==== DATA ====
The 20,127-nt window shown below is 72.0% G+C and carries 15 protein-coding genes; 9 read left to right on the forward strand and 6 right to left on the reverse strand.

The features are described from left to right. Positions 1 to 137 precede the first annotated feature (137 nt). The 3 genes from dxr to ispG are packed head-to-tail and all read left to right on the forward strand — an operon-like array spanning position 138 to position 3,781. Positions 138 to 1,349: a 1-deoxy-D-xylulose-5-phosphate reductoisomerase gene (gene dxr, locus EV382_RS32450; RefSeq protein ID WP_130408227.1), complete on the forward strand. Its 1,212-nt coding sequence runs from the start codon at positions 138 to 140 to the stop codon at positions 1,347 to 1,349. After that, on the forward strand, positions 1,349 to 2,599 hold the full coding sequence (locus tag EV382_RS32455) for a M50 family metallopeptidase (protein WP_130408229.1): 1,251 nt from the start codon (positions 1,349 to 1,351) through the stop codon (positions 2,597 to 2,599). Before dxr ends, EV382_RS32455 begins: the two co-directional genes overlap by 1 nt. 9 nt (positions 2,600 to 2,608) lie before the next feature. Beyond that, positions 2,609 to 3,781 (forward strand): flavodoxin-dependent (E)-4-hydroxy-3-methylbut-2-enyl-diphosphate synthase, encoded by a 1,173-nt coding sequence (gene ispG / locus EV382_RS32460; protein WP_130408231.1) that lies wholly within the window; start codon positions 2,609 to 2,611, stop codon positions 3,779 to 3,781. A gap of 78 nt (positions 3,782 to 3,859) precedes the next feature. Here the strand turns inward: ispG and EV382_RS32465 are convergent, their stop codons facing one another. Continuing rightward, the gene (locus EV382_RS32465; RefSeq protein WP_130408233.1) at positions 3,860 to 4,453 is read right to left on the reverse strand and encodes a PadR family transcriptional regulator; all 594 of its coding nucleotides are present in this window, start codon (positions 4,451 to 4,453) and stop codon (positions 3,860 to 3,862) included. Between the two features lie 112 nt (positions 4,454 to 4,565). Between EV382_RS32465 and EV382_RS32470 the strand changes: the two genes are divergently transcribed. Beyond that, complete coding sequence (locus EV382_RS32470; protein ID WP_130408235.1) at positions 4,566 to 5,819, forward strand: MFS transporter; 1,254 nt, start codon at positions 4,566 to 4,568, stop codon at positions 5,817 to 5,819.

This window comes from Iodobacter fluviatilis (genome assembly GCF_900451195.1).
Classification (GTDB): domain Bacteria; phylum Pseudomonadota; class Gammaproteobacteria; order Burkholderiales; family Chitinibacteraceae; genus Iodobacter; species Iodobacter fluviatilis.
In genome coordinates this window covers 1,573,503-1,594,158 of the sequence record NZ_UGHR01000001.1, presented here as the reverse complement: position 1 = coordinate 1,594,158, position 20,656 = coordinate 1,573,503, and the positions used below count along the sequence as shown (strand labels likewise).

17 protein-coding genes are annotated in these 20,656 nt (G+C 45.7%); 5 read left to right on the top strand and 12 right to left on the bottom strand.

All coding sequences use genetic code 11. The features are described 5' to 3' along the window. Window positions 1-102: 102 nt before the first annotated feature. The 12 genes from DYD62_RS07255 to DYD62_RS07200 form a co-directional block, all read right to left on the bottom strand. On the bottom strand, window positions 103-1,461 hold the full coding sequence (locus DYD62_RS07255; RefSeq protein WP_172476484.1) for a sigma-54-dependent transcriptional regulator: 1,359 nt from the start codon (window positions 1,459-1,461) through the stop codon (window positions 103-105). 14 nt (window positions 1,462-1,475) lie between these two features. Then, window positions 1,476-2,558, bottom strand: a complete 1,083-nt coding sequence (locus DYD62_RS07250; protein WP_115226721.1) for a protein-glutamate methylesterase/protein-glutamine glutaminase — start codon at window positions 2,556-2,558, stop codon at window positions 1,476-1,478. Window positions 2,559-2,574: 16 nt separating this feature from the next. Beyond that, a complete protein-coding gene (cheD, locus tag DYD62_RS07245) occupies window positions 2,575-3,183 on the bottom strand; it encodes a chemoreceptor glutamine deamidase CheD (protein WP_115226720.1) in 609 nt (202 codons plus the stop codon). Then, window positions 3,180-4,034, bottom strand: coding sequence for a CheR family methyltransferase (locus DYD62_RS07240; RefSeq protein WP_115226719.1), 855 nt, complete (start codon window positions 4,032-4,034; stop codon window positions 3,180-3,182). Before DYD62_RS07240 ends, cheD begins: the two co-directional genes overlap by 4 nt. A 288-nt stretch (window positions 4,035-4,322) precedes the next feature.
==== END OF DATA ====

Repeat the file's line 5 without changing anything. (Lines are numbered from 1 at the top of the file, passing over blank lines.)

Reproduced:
In genome coordinates this window covers 1,573,503-1,594,158 of the sequence record NZ_UGHR01000001.1, presented here as the reverse complement: position 1 = coordinate 1,594,158, position 20,656 = coordinate 1,573,503, and the positions used below count along the sequence as shown (strand labels likewise).